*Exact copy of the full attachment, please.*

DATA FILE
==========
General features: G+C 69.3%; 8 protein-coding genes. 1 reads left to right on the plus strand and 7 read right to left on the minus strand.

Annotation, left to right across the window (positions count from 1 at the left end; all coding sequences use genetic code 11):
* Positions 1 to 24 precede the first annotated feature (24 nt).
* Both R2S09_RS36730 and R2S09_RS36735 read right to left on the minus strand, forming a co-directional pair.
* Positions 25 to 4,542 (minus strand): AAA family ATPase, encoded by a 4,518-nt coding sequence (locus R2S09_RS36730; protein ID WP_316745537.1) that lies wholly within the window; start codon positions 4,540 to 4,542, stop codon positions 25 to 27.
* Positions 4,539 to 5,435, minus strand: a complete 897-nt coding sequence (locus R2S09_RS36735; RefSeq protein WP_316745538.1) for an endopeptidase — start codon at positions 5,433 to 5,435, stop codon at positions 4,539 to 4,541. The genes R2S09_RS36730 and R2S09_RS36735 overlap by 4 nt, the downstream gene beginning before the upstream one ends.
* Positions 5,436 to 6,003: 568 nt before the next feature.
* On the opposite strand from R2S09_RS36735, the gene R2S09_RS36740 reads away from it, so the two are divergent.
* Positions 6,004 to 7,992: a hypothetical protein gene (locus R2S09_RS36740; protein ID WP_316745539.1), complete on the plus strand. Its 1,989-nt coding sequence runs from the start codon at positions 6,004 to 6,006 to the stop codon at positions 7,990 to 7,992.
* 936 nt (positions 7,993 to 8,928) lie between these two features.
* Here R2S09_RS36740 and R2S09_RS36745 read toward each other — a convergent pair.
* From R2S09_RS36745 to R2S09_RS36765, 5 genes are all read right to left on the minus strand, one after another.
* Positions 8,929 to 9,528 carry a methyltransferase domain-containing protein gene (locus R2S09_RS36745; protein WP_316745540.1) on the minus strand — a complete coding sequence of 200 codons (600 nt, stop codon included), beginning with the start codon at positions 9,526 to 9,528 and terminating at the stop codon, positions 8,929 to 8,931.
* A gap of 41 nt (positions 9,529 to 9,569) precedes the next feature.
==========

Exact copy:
General features: G+C 69.3%; 8 protein-coding genes. 1 reads left to right on the plus strand and 7 read right to left on the minus strand.

Annotation, left to right across the window (positions count from 1 at the left end; all coding sequences use genetic code 11):
* Positions 1 to 24 precede the first annotated feature (24 nt).
* Both R2S09_RS36730 and R2S09_RS36735 read right to left on the minus strand, forming a co-directional pair.
* Positions 25 to 4,542 (minus strand): AAA family ATPase, encoded by a 4,518-nt coding sequence (locus R2S09_RS36730; protein ID WP_316745537.1) that lies wholly within the window; start codon positions 4,540 to 4,542, stop codon positions 25 to 27.
* Positions 4,539 to 5,435, minus strand: a complete 897-nt coding sequence (locus R2S09_RS36735; RefSeq protein WP_316745538.1) for an endopeptidase — start codon at positions 5,433 to 5,435, stop codon at positions 4,539 to 4,541. The genes R2S09_RS36730 and R2S09_RS36735 overlap by 4 nt, the downstream gene beginning before the upstream one ends.
* Positions 5,436 to 6,003: 568 nt before the next feature.
* On the opposite strand from R2S09_RS36735, the gene R2S09_RS36740 reads away from it, so the two are divergent.
* Positions 6,004 to 7,992: a hypothetical protein gene (locus R2S09_RS36740; protein ID WP_316745539.1), complete on the plus strand. Its 1,989-nt coding sequence runs from the start codon at positions 6,004 to 6,006 to the stop codon at positions 7,990 to 7,992.
* 936 nt (positions 7,993 to 8,928) lie between these two features.
* Here R2S09_RS36740 and R2S09_RS36745 read toward each other — a convergent pair.
* From R2S09_RS36745 to R2S09_RS36765, 5 genes are all read right to left on the minus strand, one after another.
* Positions 8,929 to 9,528 carry a methyltransferase domain-containing protein gene (locus R2S09_RS36745; protein WP_316745540.1) on the minus strand — a complete coding sequence of 200 codons (600 nt, stop codon included), beginning with the start codon at positions 9,526 to 9,528 and terminating at the stop codon, positions 8,929 to 8,931.
* A gap of 41 nt (positions 9,529 to 9,569) precedes the next feature.